Where can i sell my nature photos?

Discussion in 'Nature' started by professional photography by brett hailey, Jul 2, 2001.

  1. I have always photographed nature before my 10 year photography
    career but I don't know where to start to sell them or publish them.
  2. Someone suggested craft shows to you. Craft shows are generally not a good venue for selling photography. Inexpensive, functional wood crafts and artificial flower arrangements, etc. sell well at craft shows - not relatively expensive framed work to hang on the wall, or even matted photographic prints. The better, more worthwhile fine art shows can be good, if you have the right kind of work. These shows are extremely competative and you have to beat out your excellent, experienced competition, just to be able to be accepted by the screening jury as one of the exhibitors. Many more people apply than can be accepted. For every success story on the art show circuit, there are many failures. It is expensive and time consuming to travel to the various shows and there are many difficulties to overcome, such as bad weather, etc. You could spend five days of your time, a thousand dollars for the art show application, gas, motel, etc. only to be rained out at the show. It has become a highly professional business, requiring a high level of talent, business expertice and raw stamina. I've been in this business now for almost twenty years. It can be lucrative, but only if you're very good at what you do and only after you've earned your scars learning what not to do. I can't tell you how many start-up photographers I've seen go by the wayside due to burn-out, inability to produce the quality and kind of images that people who can afford the work are willing to buy and by putting themselves in debt because they don't understand the financial realities of the business. I wouldn't want to discourage anyone from looking into this aspect of selling their photography, but you should understand that it is just as difficult and competative as any other professional area of photography sales.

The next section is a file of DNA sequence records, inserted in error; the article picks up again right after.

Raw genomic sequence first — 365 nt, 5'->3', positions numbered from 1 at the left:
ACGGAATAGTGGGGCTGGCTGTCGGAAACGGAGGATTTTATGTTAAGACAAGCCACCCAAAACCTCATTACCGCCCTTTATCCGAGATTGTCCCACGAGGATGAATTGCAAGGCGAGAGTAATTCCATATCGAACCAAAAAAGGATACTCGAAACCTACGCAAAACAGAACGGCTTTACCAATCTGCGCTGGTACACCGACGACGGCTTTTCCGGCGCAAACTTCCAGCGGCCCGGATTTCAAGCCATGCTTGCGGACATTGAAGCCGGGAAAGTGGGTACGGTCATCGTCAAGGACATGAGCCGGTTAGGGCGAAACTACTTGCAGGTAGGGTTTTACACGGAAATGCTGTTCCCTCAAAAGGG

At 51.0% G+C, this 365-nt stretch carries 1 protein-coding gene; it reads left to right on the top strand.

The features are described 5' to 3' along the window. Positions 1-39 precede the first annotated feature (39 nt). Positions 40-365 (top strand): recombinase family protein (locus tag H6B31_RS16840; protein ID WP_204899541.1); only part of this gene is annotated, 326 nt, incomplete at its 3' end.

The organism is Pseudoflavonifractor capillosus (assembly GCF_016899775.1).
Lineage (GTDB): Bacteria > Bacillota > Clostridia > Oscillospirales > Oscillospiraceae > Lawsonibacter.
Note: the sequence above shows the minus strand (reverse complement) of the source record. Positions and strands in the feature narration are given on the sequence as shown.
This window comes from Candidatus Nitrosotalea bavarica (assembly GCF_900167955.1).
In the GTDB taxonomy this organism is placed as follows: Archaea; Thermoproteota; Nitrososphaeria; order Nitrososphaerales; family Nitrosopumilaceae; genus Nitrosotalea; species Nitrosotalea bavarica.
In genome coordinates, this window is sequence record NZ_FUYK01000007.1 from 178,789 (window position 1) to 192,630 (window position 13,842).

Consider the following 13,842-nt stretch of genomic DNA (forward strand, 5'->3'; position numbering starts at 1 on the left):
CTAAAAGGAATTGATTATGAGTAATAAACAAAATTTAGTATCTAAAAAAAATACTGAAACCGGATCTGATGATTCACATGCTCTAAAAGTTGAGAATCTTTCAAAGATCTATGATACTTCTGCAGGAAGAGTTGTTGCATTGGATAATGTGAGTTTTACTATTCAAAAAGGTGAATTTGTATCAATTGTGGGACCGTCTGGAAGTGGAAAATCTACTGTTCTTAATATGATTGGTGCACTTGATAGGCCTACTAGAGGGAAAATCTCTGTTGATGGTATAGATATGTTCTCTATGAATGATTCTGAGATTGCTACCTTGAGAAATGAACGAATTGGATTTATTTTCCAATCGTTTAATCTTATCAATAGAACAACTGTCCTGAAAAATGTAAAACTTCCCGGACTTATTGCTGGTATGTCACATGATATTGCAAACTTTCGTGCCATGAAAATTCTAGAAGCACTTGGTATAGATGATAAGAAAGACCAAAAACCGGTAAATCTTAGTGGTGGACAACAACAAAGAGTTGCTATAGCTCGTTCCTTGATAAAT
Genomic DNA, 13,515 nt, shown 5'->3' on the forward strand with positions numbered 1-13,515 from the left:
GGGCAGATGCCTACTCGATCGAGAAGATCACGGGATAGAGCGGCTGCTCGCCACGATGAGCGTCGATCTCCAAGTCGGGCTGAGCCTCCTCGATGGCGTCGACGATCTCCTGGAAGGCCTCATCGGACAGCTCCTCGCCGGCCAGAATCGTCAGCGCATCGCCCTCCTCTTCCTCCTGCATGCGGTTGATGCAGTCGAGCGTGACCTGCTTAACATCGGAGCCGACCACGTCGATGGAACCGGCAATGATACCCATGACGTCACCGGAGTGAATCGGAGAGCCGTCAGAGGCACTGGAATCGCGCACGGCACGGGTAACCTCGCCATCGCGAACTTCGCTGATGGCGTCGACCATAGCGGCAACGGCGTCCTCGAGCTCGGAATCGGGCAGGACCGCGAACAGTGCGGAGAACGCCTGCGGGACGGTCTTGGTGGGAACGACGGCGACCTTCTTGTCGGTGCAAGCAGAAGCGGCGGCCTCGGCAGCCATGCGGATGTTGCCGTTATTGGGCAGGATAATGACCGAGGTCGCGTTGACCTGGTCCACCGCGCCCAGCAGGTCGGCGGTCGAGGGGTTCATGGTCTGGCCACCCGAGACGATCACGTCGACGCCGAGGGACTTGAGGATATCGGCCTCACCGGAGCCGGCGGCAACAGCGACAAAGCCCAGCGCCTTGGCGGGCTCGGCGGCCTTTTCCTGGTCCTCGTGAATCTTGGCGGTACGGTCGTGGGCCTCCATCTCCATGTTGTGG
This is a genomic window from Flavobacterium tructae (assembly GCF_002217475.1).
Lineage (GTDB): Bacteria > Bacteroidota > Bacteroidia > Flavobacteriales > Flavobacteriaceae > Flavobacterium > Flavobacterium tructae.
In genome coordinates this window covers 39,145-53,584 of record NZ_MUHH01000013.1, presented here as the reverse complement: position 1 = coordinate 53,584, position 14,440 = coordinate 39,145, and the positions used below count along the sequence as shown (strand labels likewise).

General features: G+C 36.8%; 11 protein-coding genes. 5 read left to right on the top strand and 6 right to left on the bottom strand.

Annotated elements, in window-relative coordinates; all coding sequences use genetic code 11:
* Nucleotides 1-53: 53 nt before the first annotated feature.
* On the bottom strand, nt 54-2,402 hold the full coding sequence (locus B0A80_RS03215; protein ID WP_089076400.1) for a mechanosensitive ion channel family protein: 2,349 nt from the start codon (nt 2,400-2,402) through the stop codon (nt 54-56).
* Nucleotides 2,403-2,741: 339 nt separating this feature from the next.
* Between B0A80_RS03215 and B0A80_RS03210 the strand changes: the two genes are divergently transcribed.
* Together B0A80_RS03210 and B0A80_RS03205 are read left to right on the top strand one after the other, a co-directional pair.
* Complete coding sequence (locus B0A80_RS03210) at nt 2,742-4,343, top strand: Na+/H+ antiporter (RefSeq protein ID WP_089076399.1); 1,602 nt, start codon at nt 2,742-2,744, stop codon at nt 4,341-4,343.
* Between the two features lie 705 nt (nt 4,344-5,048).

3. First, unless your photography is well above "very nice snapshot" level, it won't sell. If it is well above that level, you should be exploring many different ways to market your work.

    Craft shows don't have to be either hard or expensive if you try out a few close to home. For many local ones, the fees are pretty nominal. If you have some excellent images of places that are recognizably local, you have a good chance of capturing attention and selling your work. However, there are a lot of pretty mediocre photographers out there trying to sell pretty mediocre prints for a few tens of dollars - without success, because their images just aren't good enough. On the other hand, if your work is excellent, you should be able to sell prints for a lot more than a few tens of dollars. Sometimes the average print buyer may have difficulty distinguishing between excellent and extraordinary work, but most people easily see the difference in quality between fair and very good work.
  4. This book will get you pointed in the right direction:
    John Shaw's Business of Nature Photography - A Professional's Guide to Marketing and Managing a Successful Nature Photography Business.
    ISBN # 0-8174-4050-X

    Good luck!
    Ethan Meleg - www.ethanmeleg.com
  5. I have a full review of this book at my website. Have a look at it. There is another good book on the subject by Nigel Hicks. I have almost finished reading it and I will put a review of that book on my site as well.


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